La Belle Fleur Sauvage

What you’re looking for won’t be found easily. In the blink of an eye, a quick glance upward, or even the extra focus needed to step over that root, they will be gone. Footsteps pass them by daily, pausing not even for a moment to examine their hidden qualities. Transitory beauty remains rooted in fertile soil, lifting their pedals high for the eye to behold. By a small patch of green by bubbling brook, Spring has dawned her familiar wardrobe once again. Layering herself with sweaters of green and yellow, she has begun the process of pulling upward the promise of new beginnings. Stooping low, I paused to congratulate her for another successful start to the season.

Cascade Creek, Hanging Rock State Park – 4/11/19

My eyes wandered to a small patch of radiant light blue flora. Folded emerald moss served as a bed for the flowers to rest upon, only now their petals were stretching upward to meet the day. Bluets, or Quaker ladies (Houstonia caerulea, L.) are a perennial species native to eastern Canada and the eastern United States. The terminal flowers invite you in with mauve-tipped pedals, moving downward into a crystal-clear blue base, and wrapping you up with a fluorescent center of yellow. Quaker ladies grow best in acidic soils in relatively shaded forests, often reaching eight inches high in best conditions and capable of covering large expanses. At Hanging Rock, they are often observed towering over moss-covered patches of the understory such as these.

Bluets (Houstonia caerulea) by Cascade Creek – 4/11/19

Off to their left, a solitary downy yellow violet claimed its space in the sunlight. Downy yellow violets (Viola pubescens, Ait.) are another perennial species found all across the continental United States. The downy yellow violet is softly hairy, growing anywhere from 9-12 inches tall. Casting a brilliant glow across the forest floor, the yellow rimmed petals are veined with purple like the capillaries of human blood. Although the flowers are certainly edible, I could not fathom removing that beauty from the landscape unless under dire circumstances.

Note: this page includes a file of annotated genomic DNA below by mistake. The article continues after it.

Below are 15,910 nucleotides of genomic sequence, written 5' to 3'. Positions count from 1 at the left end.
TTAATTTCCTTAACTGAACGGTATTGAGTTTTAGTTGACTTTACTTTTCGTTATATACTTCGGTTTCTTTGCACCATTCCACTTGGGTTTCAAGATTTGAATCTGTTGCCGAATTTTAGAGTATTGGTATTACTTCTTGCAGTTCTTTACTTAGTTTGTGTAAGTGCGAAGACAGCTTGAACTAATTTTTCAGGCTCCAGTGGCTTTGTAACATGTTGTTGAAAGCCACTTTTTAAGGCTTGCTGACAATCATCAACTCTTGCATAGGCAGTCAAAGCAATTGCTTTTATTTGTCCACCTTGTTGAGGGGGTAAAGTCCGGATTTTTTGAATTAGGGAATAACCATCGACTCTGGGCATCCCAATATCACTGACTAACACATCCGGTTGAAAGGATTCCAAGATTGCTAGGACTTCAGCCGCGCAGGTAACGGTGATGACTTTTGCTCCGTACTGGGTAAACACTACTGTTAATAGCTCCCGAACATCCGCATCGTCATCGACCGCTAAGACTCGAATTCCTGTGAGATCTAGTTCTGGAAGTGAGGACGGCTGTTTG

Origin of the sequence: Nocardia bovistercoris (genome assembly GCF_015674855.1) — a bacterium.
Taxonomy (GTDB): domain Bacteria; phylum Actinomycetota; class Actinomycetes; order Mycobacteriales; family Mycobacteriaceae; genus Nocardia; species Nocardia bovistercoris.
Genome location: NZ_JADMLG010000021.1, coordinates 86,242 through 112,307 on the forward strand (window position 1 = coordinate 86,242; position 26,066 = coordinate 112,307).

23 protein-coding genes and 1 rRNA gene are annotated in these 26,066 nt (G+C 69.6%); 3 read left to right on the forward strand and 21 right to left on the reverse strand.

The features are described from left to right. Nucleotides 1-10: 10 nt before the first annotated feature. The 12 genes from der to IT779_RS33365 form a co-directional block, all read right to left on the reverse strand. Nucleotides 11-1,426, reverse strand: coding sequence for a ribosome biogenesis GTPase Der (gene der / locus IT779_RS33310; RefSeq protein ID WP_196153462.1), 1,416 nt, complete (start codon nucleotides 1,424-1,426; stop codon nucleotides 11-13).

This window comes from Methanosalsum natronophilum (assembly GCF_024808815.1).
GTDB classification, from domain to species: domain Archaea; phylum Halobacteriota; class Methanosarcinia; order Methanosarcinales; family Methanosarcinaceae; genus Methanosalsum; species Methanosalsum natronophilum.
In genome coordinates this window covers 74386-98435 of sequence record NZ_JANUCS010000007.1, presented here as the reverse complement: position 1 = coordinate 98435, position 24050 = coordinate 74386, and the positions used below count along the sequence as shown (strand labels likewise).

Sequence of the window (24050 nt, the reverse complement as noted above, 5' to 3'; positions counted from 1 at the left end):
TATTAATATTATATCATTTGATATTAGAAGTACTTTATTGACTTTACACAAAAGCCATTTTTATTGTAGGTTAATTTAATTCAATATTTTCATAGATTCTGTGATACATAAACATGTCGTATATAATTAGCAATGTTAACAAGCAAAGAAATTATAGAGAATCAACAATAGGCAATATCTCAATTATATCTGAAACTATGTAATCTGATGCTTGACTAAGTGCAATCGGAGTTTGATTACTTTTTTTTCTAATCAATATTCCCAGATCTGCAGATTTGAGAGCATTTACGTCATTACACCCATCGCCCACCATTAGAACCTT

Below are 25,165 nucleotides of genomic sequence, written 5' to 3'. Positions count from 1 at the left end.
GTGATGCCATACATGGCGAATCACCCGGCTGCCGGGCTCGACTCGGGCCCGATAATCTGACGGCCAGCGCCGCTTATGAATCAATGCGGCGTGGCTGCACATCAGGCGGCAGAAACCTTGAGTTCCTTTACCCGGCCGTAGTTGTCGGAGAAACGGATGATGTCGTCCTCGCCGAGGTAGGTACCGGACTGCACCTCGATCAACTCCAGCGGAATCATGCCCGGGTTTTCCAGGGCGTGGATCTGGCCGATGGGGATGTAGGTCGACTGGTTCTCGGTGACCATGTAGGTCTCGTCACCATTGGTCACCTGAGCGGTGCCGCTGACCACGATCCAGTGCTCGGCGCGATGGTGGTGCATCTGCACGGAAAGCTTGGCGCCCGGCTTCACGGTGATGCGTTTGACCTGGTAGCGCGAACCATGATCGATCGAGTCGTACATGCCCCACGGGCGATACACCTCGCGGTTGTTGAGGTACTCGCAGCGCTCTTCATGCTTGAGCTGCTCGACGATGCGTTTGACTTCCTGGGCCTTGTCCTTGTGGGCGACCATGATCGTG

Downy yellow violet (Viola pubescens) by Cascade Creek – 4/11/19

Closer to the creek, and covered slightly in sand, Galax cast a darkening green glow against the transparent surface of the creek. Also known as wandplant or beetleweed, Galax (G. urceolata, Poir.) is native to the southeastern United States, ranging from Massachusetts to northern Alabama. They prefer the elevation provided by the Appalachian Mountains, often observed in shaded areas in an evergreen embrace to the forest floor. Each leaf is a rounded cardioid heart) shape roughly 2.5-7.5 cm in diameter, held on long petioles. In a thicket of them, anyone can feel the love. Unlike the bluet or the violet, Galax expose their vividly white flowers in late spring. The long cylindrical flower stalk will rise up like water vapor and line its sides with the flowers as if becoming a beacon for some sort of satellite signal. I stop to ponder who might be at the receiving end.

Beetleweed (Galax urceolata) by Cascade Creek – 4/11/19

Searching for a Galax flower would have proven futile; however, some species require that level of dedication to find Spring’s graceful touch. Trout lilies (Erythronium americanum, Sm.) are a colony-forming ephemeral flower dwelling in woodland habitats all across North America. The gray-green leaves mottled with brown and gray litter the forest floor almost as prominently as the decomposing canopy from Fall. Due to the mottled patterning of brown and gray, each leaf supposedly resembes the coloration of brook trout (Salvelinus fontinalis), another native species to Hanging Rock. After some searching, I discovered the recurved yellow nodding flower. The bronzy exterior will eventually pull away to reveal the iridescent interior with four to five extending maroon stamens. Needless to say, the discovery of this flower sent a stream of joy cascading down the waterfall of my soul.

Trout lily (Erythronium americanum) by Cascade Creek – 4/11/19

All of this life existed in one small patch. Should I have focused on the problems I left behind at home, or even dwelled too much in my head, I would never have discovered Spring’s brilliance in this space. Up beyond the clouds, down below the trees, the world is radiating with color and beauty, proceeding along its course without our attention. Let’s look for a change. Who knows what we will see.

“Her colors change to mark the passing of the days. No Earthly sight can match the beauty she displays”

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